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Monday, December 27, 2010

Dropping the "I" Word for the "B" Word

Not long ago I was asked to visit with the director of Numbers USA, a group committed to ending all forms of immigration. The Director is a United Methodist and wanted to see if there was some room for agreement. There is not.

Numbers USA asserts that it is different from its sister group, Federation for American Immigration Reform (FAIR) which has been accused of being a hate group by the Southern Poverty Law Center (and whose founder, John Tanton, also helps fund Numbers USA). Numbers claims it is against "immigrant bashing" and so in our discussion, I made a simple request that I felt (and feel) should be easily honored by a group that claims to be committed to treating immigrants humanely. I asked that Numbers USA no longer refer to immigrants as "illegal" but rather, as "undocumented" in its mailings and announcements. I did not ask them to change their policies (though I vehemently disagree with them and they are opposed to what the United Methodist Church stands for), but rather, I asked them to use a term that is used by all organizations I know that also are committed to treating immigrants with integrity.

The director recognized that the preferred name by immigrants themselves is undocumented, rather than "illegal." Yet, when I asked him to use the term undocumented rather than "illegal" he ultimately declined (though he said he needed 3 weeks and to check with his lawyers for some reason).

Why was he - why are so many - opposed to using the term, "undocumented" rather than "illegal?" In using a different term, there is no challenge to currently held beliefs about the issue. It is simply a term that is not pejorative or dehumanizing. Could it be that that is precisely the point? Names define and frame. Names have implicit messages and meanings. Could it be that we as a nation, and sadly, we as a church, prefer to marginalize and dehumanize by the names we use?

Jesus certainly knew the power of names when he gave Simon the name of Peter and announced that upon Peter's confession of Jesus as the Messiah Jesus' church would be built. (Matthew 16:15-19) Jesus recognized that so much can be said through naming - we define and frame that which we name. In a sense, the object or subject being named is owned by that name.

Thus, in calling someone an "illegal" we are defining the entirety of that person by one action they committed. It does not matter what else they do, how they might contribute in any capacity to the larger society, to their local community, to their church or faith community - they are "illegal" and none of that amounts to anything.

Moreover, we do not need to listen to their stories, to any extenuating circumstances or context that might shed light on why a border was crossed or a visa overstayed. Their illegalness marginalizes them and we are not constrained to listen. "If they just weren't 'illegal' we could listen," some say, proving their high respect of "law and order" while making countless excuses for those they know who also commit civil offenses (crossing the border or overstaying a visa is actually not a criminal offense even thought it has become something equivalent to an act of war for some).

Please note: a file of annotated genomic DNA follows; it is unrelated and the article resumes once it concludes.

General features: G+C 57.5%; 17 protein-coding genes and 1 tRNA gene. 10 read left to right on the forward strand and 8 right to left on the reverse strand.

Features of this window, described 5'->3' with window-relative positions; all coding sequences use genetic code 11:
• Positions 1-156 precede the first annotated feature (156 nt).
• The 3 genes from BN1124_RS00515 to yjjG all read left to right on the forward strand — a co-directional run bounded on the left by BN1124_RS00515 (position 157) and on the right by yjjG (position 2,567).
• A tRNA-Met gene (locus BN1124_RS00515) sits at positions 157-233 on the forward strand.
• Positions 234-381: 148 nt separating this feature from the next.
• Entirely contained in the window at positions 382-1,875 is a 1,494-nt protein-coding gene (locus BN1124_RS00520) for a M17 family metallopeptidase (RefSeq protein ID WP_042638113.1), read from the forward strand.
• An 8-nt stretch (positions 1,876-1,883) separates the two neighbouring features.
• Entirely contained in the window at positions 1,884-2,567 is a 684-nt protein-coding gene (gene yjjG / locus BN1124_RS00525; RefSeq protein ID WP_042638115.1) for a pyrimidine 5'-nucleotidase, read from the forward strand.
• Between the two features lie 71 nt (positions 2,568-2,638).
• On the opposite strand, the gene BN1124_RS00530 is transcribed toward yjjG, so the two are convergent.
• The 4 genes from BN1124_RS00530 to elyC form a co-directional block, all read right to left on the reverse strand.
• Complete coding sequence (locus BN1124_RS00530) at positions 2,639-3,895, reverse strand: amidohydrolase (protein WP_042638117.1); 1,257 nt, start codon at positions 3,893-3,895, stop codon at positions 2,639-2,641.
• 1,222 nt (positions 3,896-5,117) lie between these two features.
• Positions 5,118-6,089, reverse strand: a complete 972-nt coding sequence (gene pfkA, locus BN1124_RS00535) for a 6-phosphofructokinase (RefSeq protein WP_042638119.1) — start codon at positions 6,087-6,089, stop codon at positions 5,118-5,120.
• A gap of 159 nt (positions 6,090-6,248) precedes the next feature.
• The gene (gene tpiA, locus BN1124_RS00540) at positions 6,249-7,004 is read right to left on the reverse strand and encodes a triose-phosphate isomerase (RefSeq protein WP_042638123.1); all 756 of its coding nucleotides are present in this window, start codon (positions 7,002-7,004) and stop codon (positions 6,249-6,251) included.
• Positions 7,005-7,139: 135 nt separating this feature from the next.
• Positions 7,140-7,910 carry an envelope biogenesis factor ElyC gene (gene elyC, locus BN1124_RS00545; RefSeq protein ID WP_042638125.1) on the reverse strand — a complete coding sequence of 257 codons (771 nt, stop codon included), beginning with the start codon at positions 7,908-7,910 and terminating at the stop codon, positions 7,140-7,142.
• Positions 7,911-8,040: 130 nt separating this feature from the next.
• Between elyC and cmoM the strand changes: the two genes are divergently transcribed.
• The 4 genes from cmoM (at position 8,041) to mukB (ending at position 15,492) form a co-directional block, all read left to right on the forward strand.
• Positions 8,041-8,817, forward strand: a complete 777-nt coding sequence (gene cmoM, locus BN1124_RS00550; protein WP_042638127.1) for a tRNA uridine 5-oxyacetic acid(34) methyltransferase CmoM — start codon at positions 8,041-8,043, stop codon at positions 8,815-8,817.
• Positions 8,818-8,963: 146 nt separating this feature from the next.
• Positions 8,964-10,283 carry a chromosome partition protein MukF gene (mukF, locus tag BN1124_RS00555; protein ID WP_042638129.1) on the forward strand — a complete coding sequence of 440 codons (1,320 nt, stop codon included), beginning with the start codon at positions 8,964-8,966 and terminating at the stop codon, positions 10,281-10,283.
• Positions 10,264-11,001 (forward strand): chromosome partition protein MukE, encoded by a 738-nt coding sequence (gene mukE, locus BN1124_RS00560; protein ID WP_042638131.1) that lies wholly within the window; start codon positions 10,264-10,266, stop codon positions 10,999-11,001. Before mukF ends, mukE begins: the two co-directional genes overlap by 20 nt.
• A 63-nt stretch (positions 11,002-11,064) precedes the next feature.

Of course, we neglect to remind ourselves that it was precisely those who were marginalized whom Jesus listened to and redemptively responded. For instance, the Pharisees brought a woman who committed adultery (John 8:1-10) and Jesus redemptively responds to the woman rather than to the Pharisees. Now, it should be pointed out that the Pharisees were legally correct - the woman should have been stoned to death in order to maintain "law and order" (and so should the man though the Pharisees mysteriously forget to bring him before Jesus - funny how we subjectively treat some as "illegal" but not others).

But Jesus does not join with the Pharisees in their strict focus on "law and order." Jesus seems more interested in knowing the context and not so much in joining the Pharisees in defining the woman by this one act. Instead, Jesus provides an opportunity for her to walk in righteousness. He provides mercy and grace - something the Pharisees of his time (and ours) are short of.

(And an interesting side note that corresponds with this passage. Like the Pharisees who refuse to bring the man with whom the woman was committing adultery with before Jesus to be stoned, for those so opposed to illegal immigration and so committed to calling undocumented immigrants "illegals", why is it the same level of marginalization is not levelled against businesses that hire the undocumented or the U.S. government whose policies have exacerbated illegal immigration? That's for another post, but should at least be mentioned here.)

So, if I may, I would like to ask a favor for those so committed to calling people "illegal." Since you are committed to defining someone because of one action they have committed, please let the rest of us know if you have ever lied to someone else for then we can call you "Liar." Or if you have ever lusted after a woman in your heart, which according to Jesus is adultery (Matthew 5:28), we will call you "Adulterer." For the same manner you deny mercy and grace to others, so should it be denied you. The same manner you define and name others for one action they commit, so should you be defined and named for all the world to hear.

Or, if you want to share the same grace and mercy that God gave to you with others, we can drop the names altogether and just get to know one another personally. Isn't that a significant aspect of our mission as followers of Jesus? You are more than a "Liar" or "Adulterer." You are a child of God, loved and created in God's image with a fascinating story of how you have grown in God's love and grace.

So are your immigrants' sisters and brothers, regardless of their legal status.